So it’s Monday morning and I’m at one of those rare points in my usual run of things where I literally don’t know what to do with myself.  Check that; I do know what to do – there’s no shortage of things I could be doing – only I’m finding it difficult to muster up the motivation to do them.  What I need to do and what I want to do are totally different.  I need to do follow-ups, I need to prompt responses out of people, I need to do dishes and I need to take out the trash.

Now, that’s what I need to do.  I want to avoid it all.  I want to flake out and read comic books.  I want to flake out and watch a couple movies.  I want to crawl back into bed and catch up on the sleep I haven’t been getting lately.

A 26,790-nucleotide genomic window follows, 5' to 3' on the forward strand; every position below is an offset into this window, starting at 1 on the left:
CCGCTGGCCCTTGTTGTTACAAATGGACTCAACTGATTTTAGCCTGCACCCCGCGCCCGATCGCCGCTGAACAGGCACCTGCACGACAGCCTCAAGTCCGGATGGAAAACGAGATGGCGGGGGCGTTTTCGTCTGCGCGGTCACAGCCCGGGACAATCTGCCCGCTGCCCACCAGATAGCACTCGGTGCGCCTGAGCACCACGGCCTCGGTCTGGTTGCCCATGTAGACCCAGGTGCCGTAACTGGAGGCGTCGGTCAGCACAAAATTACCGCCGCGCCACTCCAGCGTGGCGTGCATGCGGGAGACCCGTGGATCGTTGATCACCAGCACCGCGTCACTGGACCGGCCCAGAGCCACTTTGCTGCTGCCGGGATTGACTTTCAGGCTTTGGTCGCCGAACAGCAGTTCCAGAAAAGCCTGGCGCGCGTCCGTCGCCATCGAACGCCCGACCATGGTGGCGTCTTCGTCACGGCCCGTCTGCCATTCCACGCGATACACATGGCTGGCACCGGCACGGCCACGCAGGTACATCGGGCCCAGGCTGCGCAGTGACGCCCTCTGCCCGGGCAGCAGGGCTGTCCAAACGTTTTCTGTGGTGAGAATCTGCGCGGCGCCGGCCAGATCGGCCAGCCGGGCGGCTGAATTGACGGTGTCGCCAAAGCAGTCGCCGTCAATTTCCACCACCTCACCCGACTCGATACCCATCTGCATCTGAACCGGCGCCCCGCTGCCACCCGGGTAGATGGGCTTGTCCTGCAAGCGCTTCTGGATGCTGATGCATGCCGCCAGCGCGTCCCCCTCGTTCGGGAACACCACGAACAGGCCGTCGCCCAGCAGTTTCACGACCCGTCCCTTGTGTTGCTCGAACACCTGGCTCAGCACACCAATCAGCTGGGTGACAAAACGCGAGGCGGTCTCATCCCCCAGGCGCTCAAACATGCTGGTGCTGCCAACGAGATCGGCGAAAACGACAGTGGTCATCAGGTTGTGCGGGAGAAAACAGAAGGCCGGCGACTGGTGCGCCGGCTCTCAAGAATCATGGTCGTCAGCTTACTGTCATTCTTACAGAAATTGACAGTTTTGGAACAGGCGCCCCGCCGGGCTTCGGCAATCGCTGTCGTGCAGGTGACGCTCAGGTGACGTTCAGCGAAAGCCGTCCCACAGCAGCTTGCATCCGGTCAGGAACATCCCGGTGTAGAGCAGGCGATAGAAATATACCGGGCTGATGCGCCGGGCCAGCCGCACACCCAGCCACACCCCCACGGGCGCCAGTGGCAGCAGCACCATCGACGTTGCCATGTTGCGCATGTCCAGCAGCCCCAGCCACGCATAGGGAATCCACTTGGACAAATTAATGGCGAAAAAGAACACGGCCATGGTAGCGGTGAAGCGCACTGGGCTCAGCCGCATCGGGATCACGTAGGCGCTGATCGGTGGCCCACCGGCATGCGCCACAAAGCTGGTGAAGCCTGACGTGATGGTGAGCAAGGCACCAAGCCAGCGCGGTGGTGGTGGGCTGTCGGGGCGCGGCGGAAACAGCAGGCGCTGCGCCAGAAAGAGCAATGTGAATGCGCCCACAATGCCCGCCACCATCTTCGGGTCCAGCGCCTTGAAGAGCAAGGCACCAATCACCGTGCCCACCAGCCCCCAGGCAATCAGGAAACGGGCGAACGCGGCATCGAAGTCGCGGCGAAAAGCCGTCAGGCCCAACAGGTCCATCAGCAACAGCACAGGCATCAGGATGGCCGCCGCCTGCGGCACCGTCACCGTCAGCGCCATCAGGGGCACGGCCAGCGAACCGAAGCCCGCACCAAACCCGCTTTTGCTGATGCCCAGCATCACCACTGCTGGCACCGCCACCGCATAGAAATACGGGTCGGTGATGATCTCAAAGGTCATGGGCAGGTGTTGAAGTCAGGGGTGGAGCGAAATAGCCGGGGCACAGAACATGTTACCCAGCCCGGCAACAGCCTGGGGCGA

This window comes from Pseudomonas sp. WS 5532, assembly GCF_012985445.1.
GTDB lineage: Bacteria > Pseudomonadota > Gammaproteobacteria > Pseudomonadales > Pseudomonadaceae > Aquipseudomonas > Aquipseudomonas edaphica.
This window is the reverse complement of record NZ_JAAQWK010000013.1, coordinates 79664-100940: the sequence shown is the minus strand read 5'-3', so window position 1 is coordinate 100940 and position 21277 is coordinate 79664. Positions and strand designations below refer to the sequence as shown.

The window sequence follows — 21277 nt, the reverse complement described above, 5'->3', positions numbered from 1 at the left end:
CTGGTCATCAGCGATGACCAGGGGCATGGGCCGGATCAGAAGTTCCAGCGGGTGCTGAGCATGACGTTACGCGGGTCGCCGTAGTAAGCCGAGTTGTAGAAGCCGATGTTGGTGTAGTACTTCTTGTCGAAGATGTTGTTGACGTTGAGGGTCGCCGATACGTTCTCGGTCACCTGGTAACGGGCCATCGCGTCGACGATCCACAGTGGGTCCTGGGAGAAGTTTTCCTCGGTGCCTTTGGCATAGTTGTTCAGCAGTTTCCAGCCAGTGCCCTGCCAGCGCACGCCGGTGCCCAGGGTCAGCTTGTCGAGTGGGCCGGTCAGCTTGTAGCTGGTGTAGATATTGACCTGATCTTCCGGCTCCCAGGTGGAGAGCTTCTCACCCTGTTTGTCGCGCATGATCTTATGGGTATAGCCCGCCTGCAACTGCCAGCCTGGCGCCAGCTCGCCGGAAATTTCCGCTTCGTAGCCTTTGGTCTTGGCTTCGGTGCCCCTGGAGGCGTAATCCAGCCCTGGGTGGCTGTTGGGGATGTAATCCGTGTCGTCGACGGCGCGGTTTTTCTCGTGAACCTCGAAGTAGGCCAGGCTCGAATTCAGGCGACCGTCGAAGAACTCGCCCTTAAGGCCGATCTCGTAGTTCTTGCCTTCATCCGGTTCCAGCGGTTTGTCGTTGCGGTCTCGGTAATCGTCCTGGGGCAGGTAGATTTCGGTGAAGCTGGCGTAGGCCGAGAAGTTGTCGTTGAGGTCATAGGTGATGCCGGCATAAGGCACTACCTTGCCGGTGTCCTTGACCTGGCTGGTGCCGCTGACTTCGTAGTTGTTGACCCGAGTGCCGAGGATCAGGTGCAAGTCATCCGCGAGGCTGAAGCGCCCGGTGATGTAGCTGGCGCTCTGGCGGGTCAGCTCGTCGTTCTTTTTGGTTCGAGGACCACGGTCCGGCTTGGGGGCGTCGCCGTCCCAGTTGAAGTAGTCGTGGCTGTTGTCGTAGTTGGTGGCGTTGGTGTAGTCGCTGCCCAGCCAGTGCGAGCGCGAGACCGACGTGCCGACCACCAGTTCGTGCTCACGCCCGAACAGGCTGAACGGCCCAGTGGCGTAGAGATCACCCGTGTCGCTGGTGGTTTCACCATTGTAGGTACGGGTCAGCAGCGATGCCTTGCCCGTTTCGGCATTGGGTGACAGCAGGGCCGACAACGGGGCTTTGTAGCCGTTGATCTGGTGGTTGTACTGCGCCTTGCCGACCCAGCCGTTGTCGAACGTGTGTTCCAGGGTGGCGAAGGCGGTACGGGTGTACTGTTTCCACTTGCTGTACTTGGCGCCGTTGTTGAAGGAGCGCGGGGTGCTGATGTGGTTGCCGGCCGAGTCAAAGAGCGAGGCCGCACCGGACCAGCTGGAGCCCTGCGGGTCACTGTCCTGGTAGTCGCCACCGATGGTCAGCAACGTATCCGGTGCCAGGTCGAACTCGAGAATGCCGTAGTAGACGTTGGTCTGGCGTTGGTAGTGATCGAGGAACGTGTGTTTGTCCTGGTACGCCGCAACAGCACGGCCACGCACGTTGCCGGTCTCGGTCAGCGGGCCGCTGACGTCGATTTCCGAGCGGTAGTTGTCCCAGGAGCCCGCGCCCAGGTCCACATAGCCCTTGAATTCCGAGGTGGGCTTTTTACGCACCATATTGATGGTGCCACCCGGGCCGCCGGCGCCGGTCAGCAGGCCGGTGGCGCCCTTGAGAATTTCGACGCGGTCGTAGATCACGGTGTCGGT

“Yeah, yeah,” you’re saying.  “Who wouldn’t want to do those things?  Our lives are filled with things we don’t want to do.  But, we do them anyway because we have to if we’re to have the lives we want.”

You then follow up with; “Wait, aren’t you in your pajamas right now, tapping away on your computer, while I’m at my crummy office job, dealing with all of the BS you don’t have to, and haven’t had to deal with since sometime in late 1998?  And when I punch today’s clock I still have to go home and do all the stuff you’re complaining about right now?  Allow me to break out my violin.”

To which I counter, “yeah, it’s so tough earning a regular paycheck and all the perks and benefits that come with steady employment.  It’s so rough having three weeks paid vacation and sick days.  Oh, I have a sniffle, better call in and tell them so I can stay in bed and still draw salary.  You know what happens when I feel like crap?  I drag myself over to my desk and work through it anyway.  Deadlines don’t give a shit about how I feel.  If I don’t work, if I don’t write, there’s nobody there to cover for me. “

“You chose that life,” you say.